A lovely young friend of mine is pregnant with her first child. I rejoice in her happiness and she and her husband are eagerly waiting for the arrival while experiencing all that pregnancy has to offer. Heartburn, nausea, drowsiness during the day, difficulty sleeping through the night, and the ever-present full bladder! She is dealing with all of it with humor and wit and it is a joy talking with her.
When you talk with a woman experiencing her first pregnancy, it can be tempting to share all of the wisdom you have accumulated over your years of motherhood, but I try to keep it to a bare minimum. Remember how overwhelmed you may have felt when people told you their birth stories, gave you advice that you couldn’t even picture incorporating into your personal plans, or gave you a book’s worth of tips in one conversation. Forgive yourself if you have done that, but go forward and try not to ever do it again!
Instead, after thinking hard about things I really would have loved to hear when I was pregnant the first time, I made a list of things I could share. Never all of them at the same time, of course, but these seemed constructive to me.
First, I wish her well and if appropriate, offer to keep her in prayer for a healthy and joyous delivery.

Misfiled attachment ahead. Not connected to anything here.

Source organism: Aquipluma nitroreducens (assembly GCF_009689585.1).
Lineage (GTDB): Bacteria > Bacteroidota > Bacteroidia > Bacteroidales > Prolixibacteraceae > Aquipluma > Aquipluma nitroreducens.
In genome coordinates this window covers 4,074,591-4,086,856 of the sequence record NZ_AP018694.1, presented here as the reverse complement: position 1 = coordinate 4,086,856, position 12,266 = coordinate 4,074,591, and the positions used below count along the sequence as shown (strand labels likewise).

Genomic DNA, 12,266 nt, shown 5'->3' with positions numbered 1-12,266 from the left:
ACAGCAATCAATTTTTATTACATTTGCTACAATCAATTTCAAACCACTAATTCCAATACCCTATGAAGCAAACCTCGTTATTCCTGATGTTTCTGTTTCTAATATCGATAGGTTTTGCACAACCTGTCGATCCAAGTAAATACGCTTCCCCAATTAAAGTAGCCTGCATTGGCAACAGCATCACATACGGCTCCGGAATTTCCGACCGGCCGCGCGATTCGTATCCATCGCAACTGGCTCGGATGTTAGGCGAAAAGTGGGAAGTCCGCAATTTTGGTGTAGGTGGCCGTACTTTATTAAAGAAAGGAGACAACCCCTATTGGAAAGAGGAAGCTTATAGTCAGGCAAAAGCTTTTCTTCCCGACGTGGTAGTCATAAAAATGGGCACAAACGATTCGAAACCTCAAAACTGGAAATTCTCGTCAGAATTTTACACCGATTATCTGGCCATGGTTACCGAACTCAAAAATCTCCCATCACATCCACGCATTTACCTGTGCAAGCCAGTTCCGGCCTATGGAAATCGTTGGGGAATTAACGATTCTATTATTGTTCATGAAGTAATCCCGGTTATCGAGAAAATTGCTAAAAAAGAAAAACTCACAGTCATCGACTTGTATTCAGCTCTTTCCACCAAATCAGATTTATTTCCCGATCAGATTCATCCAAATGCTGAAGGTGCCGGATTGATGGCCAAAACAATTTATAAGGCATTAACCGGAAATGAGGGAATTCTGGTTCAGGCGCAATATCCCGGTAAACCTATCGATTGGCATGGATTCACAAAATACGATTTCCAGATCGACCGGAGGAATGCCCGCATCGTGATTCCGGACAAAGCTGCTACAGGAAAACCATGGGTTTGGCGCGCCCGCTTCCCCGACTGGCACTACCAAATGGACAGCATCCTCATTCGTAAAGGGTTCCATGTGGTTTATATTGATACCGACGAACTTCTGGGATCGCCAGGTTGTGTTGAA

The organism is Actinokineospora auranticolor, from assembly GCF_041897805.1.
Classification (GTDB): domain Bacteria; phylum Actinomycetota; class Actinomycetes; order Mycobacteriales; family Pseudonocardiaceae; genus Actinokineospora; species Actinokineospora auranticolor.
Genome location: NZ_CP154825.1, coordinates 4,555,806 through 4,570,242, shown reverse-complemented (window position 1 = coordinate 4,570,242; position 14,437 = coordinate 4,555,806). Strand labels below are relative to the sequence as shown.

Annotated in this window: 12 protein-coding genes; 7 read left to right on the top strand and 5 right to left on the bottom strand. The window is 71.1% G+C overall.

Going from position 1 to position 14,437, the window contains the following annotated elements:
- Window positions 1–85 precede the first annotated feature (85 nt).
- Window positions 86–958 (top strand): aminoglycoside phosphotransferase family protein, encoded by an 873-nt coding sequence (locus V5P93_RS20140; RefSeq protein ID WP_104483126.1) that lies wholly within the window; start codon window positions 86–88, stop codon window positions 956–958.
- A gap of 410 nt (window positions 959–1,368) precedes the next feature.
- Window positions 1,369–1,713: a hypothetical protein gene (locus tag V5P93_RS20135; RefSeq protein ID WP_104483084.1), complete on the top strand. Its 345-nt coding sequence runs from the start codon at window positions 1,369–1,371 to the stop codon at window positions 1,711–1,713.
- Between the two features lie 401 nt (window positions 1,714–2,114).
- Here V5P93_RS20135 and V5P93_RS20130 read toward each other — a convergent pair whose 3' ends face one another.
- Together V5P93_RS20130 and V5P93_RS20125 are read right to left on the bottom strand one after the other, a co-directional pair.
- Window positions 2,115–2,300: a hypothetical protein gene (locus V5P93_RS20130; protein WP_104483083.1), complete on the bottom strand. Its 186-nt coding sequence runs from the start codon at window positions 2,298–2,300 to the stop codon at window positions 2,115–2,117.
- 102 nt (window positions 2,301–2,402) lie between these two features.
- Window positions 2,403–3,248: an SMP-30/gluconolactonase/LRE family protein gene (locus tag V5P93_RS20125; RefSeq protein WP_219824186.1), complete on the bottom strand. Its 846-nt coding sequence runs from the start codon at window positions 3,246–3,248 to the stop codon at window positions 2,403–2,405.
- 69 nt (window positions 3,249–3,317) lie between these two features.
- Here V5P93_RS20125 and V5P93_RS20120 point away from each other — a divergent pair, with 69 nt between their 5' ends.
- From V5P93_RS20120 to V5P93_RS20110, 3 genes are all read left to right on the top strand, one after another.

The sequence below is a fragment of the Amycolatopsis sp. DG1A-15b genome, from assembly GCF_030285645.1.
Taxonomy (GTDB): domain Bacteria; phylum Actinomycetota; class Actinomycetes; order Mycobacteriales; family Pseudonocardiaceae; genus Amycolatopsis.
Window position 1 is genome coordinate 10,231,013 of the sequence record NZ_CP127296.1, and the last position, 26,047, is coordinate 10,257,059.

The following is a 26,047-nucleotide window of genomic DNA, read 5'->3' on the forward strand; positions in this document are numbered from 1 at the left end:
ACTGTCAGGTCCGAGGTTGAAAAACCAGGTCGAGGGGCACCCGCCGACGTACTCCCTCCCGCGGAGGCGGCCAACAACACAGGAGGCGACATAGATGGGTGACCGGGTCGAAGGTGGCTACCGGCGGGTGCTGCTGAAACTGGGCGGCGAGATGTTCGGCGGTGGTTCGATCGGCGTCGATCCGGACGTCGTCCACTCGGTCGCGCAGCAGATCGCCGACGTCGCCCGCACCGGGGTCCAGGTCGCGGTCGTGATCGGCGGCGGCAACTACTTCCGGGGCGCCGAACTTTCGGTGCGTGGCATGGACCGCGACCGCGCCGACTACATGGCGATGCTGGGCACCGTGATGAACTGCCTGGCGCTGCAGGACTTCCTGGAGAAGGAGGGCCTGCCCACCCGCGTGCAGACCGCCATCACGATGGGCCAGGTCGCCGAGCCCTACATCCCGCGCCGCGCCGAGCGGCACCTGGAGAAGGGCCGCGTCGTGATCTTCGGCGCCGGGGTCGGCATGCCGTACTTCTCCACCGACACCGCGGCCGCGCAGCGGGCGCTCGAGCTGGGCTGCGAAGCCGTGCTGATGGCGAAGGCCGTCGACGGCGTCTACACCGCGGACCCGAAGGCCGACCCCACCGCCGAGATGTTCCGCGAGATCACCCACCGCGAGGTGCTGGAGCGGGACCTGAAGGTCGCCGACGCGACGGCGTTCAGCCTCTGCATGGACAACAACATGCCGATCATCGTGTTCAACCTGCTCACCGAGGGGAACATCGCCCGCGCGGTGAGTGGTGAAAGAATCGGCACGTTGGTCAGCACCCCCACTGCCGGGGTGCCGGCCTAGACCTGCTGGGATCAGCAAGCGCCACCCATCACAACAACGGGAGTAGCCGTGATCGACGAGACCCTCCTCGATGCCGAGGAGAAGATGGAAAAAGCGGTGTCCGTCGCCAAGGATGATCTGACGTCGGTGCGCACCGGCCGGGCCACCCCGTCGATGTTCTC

Second, if she seems interested in talking about it, I ask her what her birth plan is or how the nursery is coming together, or whether they have decided to know the sex of the child ahead of time. I affirm all of those things and if she asks me if I have any advice for a first-time mom, I rarely share my birth experiences but instead, enthusiastically tell her a few of the wondrous things about being a mom the first time.
- The wonder and awe of seeing that new little human you and your partner made through love.
- The sense of being part of the renewal of life and continuation of you and your partner through this child, into the future.
- The fatigue and pains that just fade into the background when you hold your baby and smell his or her individual baby fragrance and know at an instinctual level that, “She is mine and I am hers.”
You have so many personal joys to share as an experienced mom, and if your memory fails or the words don’t come, recommend a book or two that may have been of assistance.
My favorite was “Babies and Other Hazards of Sex” by Dave Barry. Seriously, a book that can keep you giggling through labor is a keeper!